5. By attending DoV you had an opportunity to meet young women from across Canada. Did any of the realities they shared challenge you to unlearn some assumptions about your fellow Canadians or seek out knowledge about issues you had otherwise not known about your fellow Canadians ? Please elaborate.
DoV enabled me to learn about a lot of things in a short period of time. There were many Indigenous delegates, as well as non-binary individuals.. I learned a lot about the struggles that indigenous women face on a daily basis. I did not really get the chance to learn more about individuals that are part of the LGTBQ+ community and I think that was the case because many individuals assumed that people of faith were automatically unaccepting of them which in my case was untrue. I would’ve hoped to learn more about them.
6. As was to be expected with a federal election fast approaching, tensions between political parties were much more apparent during this DoV than back in 2017. One of the greatest challenges of our time is how societies are becoming more and more polarized. Unfortunately partisan politics plays a role in this polarizaiton as parties focus on attacking one another instead of trying to build consensus for the common good. Do you feel that there is a need for a new culture of how politics is done in Canada in order to keep our democracy healthy and focused on the interests of all Canadians?
Politics are politics, one party will always be the opposition, and another will always be attacked for the way that things are done. However, in this political climate there were many other factors that contributed to actions at the House of Commons during our visit I had the chance to sit in on Question Period and one common thread developed. The official opposition kept asking questions regarding the SNC Lavalin scandal while the majority government responded by talking about their budget and plans to address issues like climate change and healthcare.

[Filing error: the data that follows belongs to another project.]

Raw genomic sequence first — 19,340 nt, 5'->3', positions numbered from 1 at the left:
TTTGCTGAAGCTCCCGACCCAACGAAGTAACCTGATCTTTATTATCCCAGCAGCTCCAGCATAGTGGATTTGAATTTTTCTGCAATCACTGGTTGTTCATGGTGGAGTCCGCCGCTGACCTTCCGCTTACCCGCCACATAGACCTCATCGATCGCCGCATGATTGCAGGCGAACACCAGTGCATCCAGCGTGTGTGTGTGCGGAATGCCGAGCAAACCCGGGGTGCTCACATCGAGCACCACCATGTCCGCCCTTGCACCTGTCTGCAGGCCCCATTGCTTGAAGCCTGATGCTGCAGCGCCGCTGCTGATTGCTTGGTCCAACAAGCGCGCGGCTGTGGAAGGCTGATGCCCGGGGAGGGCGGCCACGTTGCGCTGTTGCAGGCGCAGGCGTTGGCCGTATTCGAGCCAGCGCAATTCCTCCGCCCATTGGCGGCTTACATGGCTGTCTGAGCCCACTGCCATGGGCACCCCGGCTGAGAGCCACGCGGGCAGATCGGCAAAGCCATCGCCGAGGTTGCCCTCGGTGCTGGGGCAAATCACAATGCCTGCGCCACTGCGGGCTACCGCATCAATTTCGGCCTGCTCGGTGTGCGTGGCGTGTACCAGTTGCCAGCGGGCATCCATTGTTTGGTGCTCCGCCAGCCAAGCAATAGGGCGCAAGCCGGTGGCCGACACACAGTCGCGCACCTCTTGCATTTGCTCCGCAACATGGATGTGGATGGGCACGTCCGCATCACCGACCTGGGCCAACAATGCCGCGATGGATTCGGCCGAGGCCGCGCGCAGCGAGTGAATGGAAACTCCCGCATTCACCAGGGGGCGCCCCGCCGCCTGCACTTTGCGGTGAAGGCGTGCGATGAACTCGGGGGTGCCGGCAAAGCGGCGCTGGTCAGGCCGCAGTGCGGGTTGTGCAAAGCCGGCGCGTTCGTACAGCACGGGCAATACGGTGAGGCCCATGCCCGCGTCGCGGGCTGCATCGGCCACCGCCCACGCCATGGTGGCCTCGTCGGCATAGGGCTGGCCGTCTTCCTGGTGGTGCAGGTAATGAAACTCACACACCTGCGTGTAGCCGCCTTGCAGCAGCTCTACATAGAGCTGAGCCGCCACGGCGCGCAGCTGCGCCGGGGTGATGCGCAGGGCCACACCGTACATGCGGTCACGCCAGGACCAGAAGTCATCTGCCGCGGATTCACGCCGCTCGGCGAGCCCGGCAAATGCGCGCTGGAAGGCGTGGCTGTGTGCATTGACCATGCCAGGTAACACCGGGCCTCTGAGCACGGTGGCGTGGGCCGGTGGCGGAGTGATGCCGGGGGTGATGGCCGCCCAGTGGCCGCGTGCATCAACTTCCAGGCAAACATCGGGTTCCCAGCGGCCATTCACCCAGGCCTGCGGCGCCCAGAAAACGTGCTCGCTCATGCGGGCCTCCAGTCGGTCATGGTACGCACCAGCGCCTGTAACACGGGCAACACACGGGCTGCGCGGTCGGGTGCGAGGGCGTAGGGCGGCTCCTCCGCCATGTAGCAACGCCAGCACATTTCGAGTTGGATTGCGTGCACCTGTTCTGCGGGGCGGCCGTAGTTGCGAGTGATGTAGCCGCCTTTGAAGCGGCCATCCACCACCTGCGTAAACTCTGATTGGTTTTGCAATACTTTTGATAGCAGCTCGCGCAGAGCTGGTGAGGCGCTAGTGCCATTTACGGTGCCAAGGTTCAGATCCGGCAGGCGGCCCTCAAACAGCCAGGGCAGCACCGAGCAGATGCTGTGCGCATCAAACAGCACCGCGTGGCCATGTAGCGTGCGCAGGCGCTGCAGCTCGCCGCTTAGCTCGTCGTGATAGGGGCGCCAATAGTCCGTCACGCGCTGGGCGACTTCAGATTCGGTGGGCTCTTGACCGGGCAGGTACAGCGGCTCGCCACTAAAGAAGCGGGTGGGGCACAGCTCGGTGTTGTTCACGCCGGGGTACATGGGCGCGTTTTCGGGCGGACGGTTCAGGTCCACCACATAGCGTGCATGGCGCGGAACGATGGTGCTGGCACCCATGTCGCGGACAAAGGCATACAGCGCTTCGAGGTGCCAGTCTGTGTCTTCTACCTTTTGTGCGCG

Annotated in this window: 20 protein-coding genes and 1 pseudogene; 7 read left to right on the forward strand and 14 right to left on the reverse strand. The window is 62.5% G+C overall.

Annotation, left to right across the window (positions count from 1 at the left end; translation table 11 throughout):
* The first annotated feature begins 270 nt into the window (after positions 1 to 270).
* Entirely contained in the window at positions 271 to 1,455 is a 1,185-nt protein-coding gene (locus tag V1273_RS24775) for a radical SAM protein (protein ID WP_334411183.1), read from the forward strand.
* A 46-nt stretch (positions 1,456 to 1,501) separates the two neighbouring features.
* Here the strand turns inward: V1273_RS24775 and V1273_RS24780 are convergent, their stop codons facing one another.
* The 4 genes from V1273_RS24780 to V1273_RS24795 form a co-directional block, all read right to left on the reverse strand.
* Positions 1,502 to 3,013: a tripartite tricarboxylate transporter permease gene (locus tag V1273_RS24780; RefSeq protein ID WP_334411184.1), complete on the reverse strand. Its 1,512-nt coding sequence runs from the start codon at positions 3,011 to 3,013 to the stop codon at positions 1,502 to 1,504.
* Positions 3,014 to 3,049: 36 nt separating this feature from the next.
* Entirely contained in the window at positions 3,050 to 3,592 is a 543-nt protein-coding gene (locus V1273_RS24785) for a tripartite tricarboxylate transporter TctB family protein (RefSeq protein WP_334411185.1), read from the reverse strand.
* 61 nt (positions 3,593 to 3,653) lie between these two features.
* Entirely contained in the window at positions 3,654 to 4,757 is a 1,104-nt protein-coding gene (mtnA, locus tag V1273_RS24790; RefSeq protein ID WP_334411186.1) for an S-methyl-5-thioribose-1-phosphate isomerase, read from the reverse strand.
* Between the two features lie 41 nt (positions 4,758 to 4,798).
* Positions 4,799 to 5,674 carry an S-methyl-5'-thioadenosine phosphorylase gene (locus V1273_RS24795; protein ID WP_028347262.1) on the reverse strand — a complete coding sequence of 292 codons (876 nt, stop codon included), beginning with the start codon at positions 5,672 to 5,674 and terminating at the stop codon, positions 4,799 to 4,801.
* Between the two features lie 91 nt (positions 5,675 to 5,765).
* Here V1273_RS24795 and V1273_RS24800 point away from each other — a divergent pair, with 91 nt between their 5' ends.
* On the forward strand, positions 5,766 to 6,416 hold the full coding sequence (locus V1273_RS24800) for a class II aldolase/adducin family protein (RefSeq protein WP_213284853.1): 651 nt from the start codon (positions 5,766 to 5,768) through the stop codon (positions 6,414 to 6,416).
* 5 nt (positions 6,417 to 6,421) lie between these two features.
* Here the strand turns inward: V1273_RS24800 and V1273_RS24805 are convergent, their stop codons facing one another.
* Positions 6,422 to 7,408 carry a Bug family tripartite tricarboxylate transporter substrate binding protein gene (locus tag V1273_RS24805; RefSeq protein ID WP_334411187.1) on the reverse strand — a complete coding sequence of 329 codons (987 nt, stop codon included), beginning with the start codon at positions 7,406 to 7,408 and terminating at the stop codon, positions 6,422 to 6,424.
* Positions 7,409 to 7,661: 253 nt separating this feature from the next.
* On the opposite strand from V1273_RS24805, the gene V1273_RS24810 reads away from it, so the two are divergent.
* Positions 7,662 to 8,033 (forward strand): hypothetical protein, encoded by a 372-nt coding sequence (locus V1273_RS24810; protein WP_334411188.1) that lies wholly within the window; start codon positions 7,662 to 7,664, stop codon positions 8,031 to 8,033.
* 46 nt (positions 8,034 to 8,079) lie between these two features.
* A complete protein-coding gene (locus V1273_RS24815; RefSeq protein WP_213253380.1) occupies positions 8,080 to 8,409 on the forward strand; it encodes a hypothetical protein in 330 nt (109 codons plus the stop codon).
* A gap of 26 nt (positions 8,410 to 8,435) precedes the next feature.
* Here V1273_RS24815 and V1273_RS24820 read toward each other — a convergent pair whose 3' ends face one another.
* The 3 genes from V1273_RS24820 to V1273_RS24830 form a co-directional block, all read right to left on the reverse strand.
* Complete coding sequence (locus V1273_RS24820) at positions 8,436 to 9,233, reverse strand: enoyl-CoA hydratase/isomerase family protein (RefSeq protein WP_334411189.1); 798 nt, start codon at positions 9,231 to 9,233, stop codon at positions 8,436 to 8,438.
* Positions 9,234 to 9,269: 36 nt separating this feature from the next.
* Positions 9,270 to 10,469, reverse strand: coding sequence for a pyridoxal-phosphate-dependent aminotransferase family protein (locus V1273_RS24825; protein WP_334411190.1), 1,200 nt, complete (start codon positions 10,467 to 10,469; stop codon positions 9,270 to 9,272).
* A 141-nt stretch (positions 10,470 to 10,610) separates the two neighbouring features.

None of the parties recognized the issues with Islamophobia and not enough emphasis was placed on addressing the problems identified by Indigenous groups. It was discouraging to recognize that the parties never spoke about how to make our nation better but rather focused on either maintaining their seats or winning back the majority of seats. A new culture of politics must arise because right now the parties are not focused on us – the Canadian citizens - but rather on one another.
7. As it is an election year, what will you be doing to try to get out the vote in your riding?
It was an amazing feeling to be associated with other Muslim women at the conference because we all bonded instantly. It was like all these young women understood me and faced the same challenges that I did – especially those who wore the hijab. I was really glad to meet some of the girls that also came from my city because we went to the same schools and attended the same classes but did not even realize that one day we’d all meet and set history together. The entire experience was exactly everything I had hoped for and I formed so many sisterhoods across the entire country. I will be forever bonded with them despite our geographical distance.
8. What is the key lesson from your experience at DoV that you will be taking back into your work in your riding?
My work in my riding has always been focused on finding solutions to the poverty and homelessness that our fellow Canadians experience. This conference only reaffirmed the importance of these issues to me and encouraged me to continue pursing that goal.